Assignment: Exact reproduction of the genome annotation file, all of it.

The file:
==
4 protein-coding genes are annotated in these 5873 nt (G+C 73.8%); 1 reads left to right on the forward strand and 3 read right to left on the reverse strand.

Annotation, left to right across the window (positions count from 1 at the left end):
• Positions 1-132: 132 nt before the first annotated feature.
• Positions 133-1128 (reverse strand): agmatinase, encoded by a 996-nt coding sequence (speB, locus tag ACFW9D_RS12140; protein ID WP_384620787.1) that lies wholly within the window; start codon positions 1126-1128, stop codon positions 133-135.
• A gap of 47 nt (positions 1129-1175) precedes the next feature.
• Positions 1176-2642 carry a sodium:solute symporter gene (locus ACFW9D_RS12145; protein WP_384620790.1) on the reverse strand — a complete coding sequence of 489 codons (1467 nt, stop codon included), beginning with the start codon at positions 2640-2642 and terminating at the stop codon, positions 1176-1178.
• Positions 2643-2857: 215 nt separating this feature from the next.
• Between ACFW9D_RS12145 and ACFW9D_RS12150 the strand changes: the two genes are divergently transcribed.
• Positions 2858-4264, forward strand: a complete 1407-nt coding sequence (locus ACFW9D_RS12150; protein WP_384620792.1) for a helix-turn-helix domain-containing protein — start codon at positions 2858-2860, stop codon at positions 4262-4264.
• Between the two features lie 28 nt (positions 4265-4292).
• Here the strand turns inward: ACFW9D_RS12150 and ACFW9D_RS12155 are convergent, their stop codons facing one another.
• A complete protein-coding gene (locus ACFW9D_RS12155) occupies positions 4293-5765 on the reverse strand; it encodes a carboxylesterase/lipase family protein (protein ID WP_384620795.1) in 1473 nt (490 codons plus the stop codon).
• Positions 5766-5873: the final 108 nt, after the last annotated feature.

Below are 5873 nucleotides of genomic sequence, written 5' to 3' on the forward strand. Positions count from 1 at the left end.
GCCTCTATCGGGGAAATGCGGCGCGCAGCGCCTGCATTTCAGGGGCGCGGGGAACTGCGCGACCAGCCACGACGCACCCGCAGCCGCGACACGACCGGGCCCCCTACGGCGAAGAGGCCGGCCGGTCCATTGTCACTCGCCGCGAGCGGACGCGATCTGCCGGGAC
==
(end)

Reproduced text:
4 protein-coding genes are annotated in these 5873 nt (G+C 73.8%); 1 reads left to right on the forward strand and 3 read right to left on the reverse strand.

Annotation, left to right across the window (positions count from 1 at the left end):
• Positions 1-132: 132 nt before the first annotated feature.
• Positions 133-1128 (reverse strand): agmatinase, encoded by a 996-nt coding sequence (speB, locus tag ACFW9D_RS12140; protein ID WP_384620787.1) that lies wholly within the window; start codon positions 1126-1128, stop codon positions 133-135.
• A gap of 47 nt (positions 1129-1175) precedes the next feature.
• Positions 1176-2642 carry a sodium:solute symporter gene (locus ACFW9D_RS12145; protein WP_384620790.1) on the reverse strand — a complete coding sequence of 489 codons (1467 nt, stop codon included), beginning with the start codon at positions 2640-2642 and terminating at the stop codon, positions 1176-1178.
• Positions 2643-2857: 215 nt separating this feature from the next.
• Between ACFW9D_RS12145 and ACFW9D_RS12150 the strand changes: the two genes are divergently transcribed.
• Positions 2858-4264, forward strand: a complete 1407-nt coding sequence (locus ACFW9D_RS12150; protein WP_384620792.1) for a helix-turn-helix domain-containing protein — start codon at positions 2858-2860, stop codon at positions 4262-4264.
• Between the two features lie 28 nt (positions 4265-4292).
• Here the strand turns inward: ACFW9D_RS12150 and ACFW9D_RS12155 are convergent, their stop codons facing one another.
• A complete protein-coding gene (locus ACFW9D_RS12155) occupies positions 4293-5765 on the reverse strand; it encodes a carboxylesterase/lipase family protein (protein ID WP_384620795.1) in 1473 nt (490 codons plus the stop codon).
• Positions 5766-5873: the final 108 nt, after the last annotated feature.

Below are 5873 nucleotides of genomic sequence, written 5' to 3' on the forward strand. Positions count from 1 at the left end.
GCCTCTATCGGGGAAATGCGGCGCGCAGCGCCTGCATTTCAGGGGCGCGGGGAACTGCGCGACCAGCCACGACGCACCCGCAGCCGCGACACGACCGGGCCCCCTACGGCGAAGAGGCCGGCCGGTCCATTGTCACTCGCCGCGAGCGGACGCGATCTGCCGGGAC